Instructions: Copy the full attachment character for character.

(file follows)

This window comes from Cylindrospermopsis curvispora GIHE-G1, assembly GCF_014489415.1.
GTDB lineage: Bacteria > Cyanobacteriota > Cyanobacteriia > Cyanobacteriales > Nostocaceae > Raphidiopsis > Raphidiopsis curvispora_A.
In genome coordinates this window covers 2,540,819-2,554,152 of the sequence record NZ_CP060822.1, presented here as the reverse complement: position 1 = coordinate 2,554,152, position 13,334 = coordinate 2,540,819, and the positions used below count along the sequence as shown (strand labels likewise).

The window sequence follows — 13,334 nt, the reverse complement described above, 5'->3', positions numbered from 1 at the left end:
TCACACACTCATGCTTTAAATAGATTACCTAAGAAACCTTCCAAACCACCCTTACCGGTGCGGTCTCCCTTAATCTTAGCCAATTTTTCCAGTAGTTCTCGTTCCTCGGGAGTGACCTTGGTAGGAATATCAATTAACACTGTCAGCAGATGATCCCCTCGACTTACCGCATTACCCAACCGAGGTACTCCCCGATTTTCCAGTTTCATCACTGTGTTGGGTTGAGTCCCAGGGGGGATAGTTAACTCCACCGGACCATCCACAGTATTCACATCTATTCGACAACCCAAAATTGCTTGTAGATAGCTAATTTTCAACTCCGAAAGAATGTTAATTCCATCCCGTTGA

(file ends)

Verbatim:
This window comes from Cylindrospermopsis curvispora GIHE-G1, assembly GCF_014489415.1.
GTDB lineage: Bacteria > Cyanobacteriota > Cyanobacteriia > Cyanobacteriales > Nostocaceae > Raphidiopsis > Raphidiopsis curvispora_A.
In genome coordinates this window covers 2,540,819-2,554,152 of the sequence record NZ_CP060822.1, presented here as the reverse complement: position 1 = coordinate 2,554,152, position 13,334 = coordinate 2,540,819, and the positions used below count along the sequence as shown (strand labels likewise).

The window sequence follows — 13,334 nt, the reverse complement described above, 5'->3', positions numbered from 1 at the left end:
TCACACACTCATGCTTTAAATAGATTACCTAAGAAACCTTCCAAACCACCCTTACCGGTGCGGTCTCCCTTAATCTTAGCCAATTTTTCCAGTAGTTCTCGTTCCTCGGGAGTGACCTTGGTAGGAATATCAATTAACACTGTCAGCAGATGATCCCCTCGACTTACCGCATTACCCAACCGAGGTACTCCCCGATTTTCCAGTTTCATCACTGTGTTGGGTTGAGTCCCAGGGGGGATAGTTAACTCCACCGGACCATCCACAGTATTCACATCTATTCGACAACCCAAAATTGCTTGTAGATAGCTAATTTTCAACTCCGAAAGAATGTTAATTCCATCCCGTTGA